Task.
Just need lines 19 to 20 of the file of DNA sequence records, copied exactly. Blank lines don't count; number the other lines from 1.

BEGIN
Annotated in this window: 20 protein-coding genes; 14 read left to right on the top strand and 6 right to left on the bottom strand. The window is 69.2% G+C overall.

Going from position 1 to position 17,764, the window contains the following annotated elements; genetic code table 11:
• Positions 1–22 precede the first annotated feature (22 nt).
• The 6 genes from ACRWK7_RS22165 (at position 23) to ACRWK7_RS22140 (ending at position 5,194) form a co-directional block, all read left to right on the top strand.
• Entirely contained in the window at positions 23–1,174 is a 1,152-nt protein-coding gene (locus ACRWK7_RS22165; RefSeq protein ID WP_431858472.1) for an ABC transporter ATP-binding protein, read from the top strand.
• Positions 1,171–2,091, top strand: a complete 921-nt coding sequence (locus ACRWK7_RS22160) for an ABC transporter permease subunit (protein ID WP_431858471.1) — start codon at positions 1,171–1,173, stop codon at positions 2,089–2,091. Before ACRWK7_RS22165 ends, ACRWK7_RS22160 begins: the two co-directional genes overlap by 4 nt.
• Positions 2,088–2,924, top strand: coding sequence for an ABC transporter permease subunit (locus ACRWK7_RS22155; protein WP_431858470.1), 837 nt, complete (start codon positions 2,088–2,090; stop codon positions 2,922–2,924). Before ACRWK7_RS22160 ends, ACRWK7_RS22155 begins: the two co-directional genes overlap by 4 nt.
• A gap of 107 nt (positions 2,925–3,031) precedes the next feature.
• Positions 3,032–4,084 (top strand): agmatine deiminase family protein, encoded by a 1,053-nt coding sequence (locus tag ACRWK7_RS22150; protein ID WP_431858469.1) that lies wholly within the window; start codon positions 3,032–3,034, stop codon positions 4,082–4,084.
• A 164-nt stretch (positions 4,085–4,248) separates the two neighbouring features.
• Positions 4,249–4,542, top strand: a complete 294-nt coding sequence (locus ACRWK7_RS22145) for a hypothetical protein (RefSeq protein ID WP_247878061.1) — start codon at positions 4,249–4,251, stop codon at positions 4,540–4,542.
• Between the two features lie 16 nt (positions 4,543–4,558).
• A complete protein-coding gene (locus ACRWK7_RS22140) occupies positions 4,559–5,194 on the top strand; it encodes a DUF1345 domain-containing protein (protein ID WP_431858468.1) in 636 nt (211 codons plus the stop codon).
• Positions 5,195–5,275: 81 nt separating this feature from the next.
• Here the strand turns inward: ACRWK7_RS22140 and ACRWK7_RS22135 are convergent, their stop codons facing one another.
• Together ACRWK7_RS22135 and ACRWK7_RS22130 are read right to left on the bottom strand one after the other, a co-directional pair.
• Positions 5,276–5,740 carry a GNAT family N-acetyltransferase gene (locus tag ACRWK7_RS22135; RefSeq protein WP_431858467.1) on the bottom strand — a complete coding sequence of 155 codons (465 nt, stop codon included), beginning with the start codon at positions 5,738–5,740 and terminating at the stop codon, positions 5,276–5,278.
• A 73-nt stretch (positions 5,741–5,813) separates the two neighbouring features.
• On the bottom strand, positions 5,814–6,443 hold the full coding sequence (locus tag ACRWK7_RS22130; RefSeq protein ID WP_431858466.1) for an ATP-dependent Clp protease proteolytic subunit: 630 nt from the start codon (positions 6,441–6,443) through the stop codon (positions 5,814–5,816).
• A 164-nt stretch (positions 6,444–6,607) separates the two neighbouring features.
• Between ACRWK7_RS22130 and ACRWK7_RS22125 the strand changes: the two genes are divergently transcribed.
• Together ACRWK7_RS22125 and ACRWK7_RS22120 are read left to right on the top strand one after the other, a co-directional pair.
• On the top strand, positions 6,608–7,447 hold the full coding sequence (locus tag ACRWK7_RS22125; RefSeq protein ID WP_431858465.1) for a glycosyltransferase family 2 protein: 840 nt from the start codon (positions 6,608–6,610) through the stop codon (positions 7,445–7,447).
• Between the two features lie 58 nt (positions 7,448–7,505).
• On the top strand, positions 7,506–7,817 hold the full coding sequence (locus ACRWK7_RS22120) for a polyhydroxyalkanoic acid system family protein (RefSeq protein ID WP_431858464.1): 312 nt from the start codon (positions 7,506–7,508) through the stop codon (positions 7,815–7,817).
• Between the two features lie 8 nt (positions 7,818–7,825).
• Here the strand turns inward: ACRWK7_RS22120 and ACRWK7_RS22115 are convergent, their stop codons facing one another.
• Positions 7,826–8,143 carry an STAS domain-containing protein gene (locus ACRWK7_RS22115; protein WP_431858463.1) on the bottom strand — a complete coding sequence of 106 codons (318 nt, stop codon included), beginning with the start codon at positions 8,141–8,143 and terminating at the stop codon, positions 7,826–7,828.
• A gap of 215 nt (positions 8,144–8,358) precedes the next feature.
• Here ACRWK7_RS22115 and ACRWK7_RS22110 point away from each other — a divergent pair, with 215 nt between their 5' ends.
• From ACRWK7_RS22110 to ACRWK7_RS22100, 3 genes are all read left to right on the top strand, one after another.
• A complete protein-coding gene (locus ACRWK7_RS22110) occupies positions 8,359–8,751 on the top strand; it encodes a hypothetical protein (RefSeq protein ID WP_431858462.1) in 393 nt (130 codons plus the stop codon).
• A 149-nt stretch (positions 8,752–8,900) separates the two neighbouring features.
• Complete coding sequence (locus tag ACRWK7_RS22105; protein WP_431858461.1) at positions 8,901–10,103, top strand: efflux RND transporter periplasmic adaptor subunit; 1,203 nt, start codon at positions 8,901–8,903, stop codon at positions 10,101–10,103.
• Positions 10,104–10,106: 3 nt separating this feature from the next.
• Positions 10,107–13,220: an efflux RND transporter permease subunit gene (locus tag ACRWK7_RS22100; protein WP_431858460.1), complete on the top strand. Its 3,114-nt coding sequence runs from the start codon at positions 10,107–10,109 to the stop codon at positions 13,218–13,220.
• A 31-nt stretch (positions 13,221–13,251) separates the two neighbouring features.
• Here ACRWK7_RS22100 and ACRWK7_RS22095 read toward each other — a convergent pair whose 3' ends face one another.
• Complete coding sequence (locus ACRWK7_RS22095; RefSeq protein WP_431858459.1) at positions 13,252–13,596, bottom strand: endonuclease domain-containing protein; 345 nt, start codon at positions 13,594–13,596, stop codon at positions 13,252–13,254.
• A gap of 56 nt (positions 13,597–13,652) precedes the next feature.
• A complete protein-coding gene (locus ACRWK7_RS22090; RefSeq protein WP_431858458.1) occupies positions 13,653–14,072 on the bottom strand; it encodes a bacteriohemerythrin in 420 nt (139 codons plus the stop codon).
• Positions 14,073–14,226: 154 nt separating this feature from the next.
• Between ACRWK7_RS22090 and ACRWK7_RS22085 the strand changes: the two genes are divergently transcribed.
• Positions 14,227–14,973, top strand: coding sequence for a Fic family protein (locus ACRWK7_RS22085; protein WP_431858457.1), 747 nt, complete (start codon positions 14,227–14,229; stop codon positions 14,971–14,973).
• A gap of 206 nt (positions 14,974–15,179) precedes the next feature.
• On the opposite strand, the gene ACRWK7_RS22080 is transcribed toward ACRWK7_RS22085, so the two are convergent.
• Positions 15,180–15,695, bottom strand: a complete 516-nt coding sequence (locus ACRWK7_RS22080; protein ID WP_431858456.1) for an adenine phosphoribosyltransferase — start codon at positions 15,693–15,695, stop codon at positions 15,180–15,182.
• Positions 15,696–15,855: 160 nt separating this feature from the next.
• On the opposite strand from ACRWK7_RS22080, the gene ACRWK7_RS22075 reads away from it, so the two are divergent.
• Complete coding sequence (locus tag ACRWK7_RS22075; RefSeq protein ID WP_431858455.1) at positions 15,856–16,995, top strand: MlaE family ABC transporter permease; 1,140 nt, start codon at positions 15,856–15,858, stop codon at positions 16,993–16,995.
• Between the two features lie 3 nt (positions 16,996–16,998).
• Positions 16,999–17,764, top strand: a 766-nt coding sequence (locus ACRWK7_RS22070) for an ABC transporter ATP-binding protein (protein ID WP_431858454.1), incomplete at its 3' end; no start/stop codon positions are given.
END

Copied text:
• On the bottom strand, positions 5,814–6,443 hold the full coding sequence (locus tag ACRWK7_RS22130; RefSeq protein ID WP_431858466.1) for an ATP-dependent Clp protease proteolytic subunit: 630 nt from the start codon (positions 6,441–6,443) through the stop codon (positions 5,814–5,816).
• A 164-nt stretch (positions 6,444–6,607) separates the two neighbouring features.